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Program in Law and History

The Program in Law and History was established in 2007. The program's mission is to support the study of law in its historical context. The program brings together scholars and students from the University of Minnesota and around the world to foster teaching and research in all areas and periods of legal history.

Fall 2016 Legal History Workshop
Seminar Guest Schedule

Professor Barbara Welke

Fridays, 9:00-10:30 a.m. (except where otherwise noted!), Mondale Hall (the Law School) Room 473

Questions? Contact Barbara Welke at welke004@umn.edu.



"800 Consuls, 800 Interpretations: The Uneven Projection of US Sovereignty across the Globe in the Long Nineteenth Century"
Nicole Phelps, Associate Professor of History, University of Vermont
Note: Time change to 3:30-5:00 p.m.
Abstract: From the creation of the US Consular Service as part of the new Department of State in 1789, consuls were essential to the proper functioning of US sovereignty in a global context. In performing their duties, they gave meaning and force to a range of bilateral treaties, and they were essential to the collection of customs duties, which were the chief source of federal revenue. As the nineteenth century progressed, the number and complexity of US laws with international aspects grew, as did the volume of people and goods crossing international borders. Consular responsibilities grew accordingly, as did the size of the service, but training and instructions to consuls did not. This talk will explore the Washington-based Consular Bureau's efforts to create a service that performed its tasks uniformly and effectively and the obstacles to that project presented by consuls more attuned to local conditions, those with their own conceptions consular responsibilities, and those whose education and experiences were overwhelmed by the demands of their posts.



"Evaluating the Female Cuban "Entrant": The Intimate Politics of Refugee Resettlement in the Cuban Mariel Migration of 1980"
Melissa Hampton, Ph.D. Candidate in History
Abstract: Drawing on case files from the American Council of Nationalities Services, this paper explores how state-affiliated resettlement agencies (VOLAGS) negotiated resettlement of Mariel Cuban migrant women in the United States in the early 1980s.  It pays special attention to the processes through which state agents, doctors, and mental health specialists identified, constructed, and evaluated the race, class, sexuality, and marital and mental statuses of Mariel women.  It also examines to what extent narratives of criminalization, pathologization, and victimization affected Mariel women's ability to resettle in the United States.  Ultimately, the paper reveals how detention camps came to serve as important sites where discourses and policies towards Mariel women came together and shifted.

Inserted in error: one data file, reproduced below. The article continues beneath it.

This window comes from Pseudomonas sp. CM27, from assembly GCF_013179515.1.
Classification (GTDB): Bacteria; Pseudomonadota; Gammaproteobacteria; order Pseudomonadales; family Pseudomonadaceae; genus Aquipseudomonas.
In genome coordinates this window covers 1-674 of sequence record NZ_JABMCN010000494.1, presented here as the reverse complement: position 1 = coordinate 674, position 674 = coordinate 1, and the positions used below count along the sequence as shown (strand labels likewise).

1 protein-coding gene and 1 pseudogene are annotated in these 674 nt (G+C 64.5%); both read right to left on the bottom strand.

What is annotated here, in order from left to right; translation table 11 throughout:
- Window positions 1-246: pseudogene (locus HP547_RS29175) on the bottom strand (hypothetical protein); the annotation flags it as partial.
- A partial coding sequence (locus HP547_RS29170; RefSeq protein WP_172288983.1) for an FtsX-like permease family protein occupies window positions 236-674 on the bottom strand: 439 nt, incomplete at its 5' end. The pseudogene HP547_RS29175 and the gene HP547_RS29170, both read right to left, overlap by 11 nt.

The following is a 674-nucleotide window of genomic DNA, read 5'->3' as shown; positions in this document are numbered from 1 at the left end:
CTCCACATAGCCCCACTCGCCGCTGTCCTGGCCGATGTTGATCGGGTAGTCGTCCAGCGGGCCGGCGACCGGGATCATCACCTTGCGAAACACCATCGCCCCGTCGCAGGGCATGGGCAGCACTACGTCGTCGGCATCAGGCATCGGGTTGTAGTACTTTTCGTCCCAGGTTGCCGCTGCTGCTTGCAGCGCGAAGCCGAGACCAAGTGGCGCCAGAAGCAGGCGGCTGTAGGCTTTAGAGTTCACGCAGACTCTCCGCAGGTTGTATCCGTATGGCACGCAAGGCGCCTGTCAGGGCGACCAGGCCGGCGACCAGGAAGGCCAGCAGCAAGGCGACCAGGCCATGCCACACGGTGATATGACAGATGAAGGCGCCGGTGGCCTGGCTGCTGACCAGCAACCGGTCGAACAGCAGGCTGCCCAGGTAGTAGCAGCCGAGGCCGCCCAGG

Syllabus – "Law, Citizenship, and Empire in U. S. History"
Evan Taparata, Ph.D. Candidate in History
Abstract: This draft syllabus explores ideas for a course on law, citizenship, and empire in American history. The course will have a secondary focus on public history. The goals for the course are twofold: first, to encourage students to engage with law's role (and the role of people who shape law) in defining geographic and demographic borders. And second, to encourage students to consider how public history, by virtue of its accessibility and open access, has the potential to challenge dominant narratives about citizenship and belonging in U.S. history.


"Debt's Seduction and Defining Women's Worth: The Patriarchal Dance of Law and Finance in the New Debt Economy"
Allison Schwartz, Ph.D. Candidate in History
Abstract: This chapter examines the congressional and public dialogues surrounding the Equal Credit Opportunity Act(1974).  Prohibiting credit discrimination on the basis of sex or marital status, the ECOA produced conflicting visions between women, feminists, legislators, and lenders on how to best determine women's worth as a measure for lending. As the debt women incurred increased, policymakers and financial institutions crafted a law that sidestepped intersecting systems of discriminations, undercutting women's access to capital from their employer and lender. This chapter establishes the ECOA as pivotal to intensifying a praxis of debt, which ultimately undermined the liberating potential of legal personhood.
"Future States and States of Exception: Native Sovereignty, Land, and "Incorporated" Territories"
Jessica Arnett, Ph.D. Candidate in History
Abstract: This chapter examines how the transition of Alaska from a territory into the 49th state reveals fundamental tensions between U.S. settler colonial and imperial projects, the contingency of statehood for "incorporated" territories, and the implications for land and sovereignty struggles of Native people at the edges of empire. The legal and territorial construction of statehood for both Alaska and Hawaii belies the assumptions of "incorporated" territories as future states, exposing vulnerabilities that Native people leveraged in as they negotiated their relationship with the federal government.
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Susanna Blumenthal
Professor of Law,
Associate Professor of History
American Legal History

Barbara Young Welke
Distinguished McKnight University Professor, Professor of History and Professor of Law
American Legal and Constitutional History


Jacquelyn E. Burt